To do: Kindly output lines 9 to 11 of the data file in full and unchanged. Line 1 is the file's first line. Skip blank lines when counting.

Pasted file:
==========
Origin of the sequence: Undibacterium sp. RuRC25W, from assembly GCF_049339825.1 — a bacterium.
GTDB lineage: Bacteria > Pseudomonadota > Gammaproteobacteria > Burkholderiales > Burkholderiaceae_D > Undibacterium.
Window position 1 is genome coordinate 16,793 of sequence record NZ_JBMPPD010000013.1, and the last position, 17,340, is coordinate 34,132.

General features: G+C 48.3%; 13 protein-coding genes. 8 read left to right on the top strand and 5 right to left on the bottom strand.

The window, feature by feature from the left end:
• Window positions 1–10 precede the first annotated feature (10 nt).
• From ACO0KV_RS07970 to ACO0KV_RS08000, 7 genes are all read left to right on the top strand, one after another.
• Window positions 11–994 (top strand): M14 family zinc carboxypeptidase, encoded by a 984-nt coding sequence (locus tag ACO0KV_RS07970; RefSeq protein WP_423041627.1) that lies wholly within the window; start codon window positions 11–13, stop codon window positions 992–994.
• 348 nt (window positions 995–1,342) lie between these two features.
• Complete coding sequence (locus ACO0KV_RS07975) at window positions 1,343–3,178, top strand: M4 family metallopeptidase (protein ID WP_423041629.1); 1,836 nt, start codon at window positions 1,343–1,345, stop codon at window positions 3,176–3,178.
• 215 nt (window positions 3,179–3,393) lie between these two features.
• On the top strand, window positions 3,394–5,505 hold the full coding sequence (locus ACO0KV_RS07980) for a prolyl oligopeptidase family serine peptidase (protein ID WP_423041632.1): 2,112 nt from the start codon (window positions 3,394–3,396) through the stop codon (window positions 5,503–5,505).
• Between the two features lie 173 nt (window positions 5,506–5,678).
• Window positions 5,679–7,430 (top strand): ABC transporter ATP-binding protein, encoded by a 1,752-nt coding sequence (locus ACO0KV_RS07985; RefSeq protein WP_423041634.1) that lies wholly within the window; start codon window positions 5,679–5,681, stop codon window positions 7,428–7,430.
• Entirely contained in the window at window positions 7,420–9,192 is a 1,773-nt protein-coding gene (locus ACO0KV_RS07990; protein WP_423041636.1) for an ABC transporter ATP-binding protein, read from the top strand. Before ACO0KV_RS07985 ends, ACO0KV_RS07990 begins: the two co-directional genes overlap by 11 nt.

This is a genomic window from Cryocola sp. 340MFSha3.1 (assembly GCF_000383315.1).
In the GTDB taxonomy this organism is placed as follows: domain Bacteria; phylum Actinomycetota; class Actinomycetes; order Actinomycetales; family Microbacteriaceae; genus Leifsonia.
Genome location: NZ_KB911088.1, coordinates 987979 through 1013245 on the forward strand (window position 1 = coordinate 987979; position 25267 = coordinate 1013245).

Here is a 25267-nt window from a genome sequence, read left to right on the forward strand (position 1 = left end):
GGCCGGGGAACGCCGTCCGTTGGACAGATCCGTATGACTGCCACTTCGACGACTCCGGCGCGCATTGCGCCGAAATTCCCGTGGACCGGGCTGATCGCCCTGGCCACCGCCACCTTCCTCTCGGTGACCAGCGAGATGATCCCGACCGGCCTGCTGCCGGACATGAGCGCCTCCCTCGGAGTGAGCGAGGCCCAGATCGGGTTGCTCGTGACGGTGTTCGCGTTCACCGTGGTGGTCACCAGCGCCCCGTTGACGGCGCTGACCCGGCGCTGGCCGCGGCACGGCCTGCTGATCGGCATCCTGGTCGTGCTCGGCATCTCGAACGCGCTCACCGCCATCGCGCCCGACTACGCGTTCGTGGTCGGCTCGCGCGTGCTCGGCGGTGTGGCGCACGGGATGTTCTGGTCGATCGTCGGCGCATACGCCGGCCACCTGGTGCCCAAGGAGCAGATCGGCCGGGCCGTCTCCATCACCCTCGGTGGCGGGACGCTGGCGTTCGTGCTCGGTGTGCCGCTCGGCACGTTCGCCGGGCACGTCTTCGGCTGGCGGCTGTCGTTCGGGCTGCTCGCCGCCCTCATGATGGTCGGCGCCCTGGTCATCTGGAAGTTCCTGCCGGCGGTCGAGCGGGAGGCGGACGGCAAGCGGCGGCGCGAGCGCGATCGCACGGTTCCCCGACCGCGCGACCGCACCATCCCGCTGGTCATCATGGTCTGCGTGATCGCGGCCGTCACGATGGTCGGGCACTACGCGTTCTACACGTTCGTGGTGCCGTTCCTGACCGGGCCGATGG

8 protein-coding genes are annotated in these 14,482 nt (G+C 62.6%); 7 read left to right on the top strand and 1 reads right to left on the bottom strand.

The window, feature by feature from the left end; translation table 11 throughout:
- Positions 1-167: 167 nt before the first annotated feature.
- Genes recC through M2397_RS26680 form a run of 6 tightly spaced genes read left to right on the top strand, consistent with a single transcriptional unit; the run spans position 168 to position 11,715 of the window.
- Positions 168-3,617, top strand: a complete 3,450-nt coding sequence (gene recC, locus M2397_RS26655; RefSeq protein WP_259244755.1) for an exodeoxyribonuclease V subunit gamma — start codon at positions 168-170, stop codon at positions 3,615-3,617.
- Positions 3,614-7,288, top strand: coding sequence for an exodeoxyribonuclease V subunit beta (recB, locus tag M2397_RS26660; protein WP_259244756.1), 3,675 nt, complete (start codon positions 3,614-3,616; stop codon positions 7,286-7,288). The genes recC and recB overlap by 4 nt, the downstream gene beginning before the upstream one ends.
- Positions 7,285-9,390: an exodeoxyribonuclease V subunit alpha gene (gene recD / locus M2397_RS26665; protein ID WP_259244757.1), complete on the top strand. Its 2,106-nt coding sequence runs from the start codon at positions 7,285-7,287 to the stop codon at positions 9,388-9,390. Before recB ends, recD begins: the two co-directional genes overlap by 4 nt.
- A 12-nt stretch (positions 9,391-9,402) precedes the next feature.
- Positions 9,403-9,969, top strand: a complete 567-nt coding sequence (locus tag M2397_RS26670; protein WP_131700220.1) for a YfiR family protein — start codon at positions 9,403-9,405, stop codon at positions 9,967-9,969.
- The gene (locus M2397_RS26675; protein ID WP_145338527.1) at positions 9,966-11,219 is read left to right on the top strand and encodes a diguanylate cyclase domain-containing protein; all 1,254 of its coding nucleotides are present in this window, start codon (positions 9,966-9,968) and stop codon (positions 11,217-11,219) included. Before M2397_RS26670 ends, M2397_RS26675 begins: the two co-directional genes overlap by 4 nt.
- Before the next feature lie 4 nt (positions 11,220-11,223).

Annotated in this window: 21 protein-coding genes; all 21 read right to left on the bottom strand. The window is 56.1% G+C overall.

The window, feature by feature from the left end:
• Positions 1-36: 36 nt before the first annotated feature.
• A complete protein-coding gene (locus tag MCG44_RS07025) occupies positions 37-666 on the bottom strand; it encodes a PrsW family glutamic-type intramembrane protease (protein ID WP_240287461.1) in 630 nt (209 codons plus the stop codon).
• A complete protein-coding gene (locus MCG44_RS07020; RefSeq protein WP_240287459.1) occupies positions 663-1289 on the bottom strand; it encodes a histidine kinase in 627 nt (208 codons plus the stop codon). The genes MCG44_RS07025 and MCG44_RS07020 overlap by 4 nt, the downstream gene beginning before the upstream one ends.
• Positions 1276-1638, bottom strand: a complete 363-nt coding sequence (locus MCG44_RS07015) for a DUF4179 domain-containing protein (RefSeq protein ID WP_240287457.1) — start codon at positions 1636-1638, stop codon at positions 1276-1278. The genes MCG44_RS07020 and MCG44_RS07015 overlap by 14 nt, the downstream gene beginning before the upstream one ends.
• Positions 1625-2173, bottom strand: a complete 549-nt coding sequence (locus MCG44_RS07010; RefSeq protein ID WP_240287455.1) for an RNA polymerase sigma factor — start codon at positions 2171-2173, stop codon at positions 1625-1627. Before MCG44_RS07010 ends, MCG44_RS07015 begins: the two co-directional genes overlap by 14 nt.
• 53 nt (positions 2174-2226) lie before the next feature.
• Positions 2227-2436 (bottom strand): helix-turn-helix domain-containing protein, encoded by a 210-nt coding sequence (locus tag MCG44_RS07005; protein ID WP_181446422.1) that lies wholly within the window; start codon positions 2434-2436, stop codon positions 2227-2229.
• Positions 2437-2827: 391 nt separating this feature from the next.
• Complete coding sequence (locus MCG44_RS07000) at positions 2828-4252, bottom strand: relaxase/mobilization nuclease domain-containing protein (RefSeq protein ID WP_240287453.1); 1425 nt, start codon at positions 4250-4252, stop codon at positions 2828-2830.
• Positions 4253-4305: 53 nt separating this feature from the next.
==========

• 348 nt (window positions 995–1,342) lie between these two features.
• Complete coding sequence (locus ACO0KV_RS07975) at window positions 1,343–3,178, top strand: M4 family metallopeptidase (protein ID WP_423041629.1); 1,836 nt, start codon at window positions 1,343–1,345, stop codon at window positions 3,176–3,178.
• 215 nt (window positions 3,179–3,393) lie between these two features.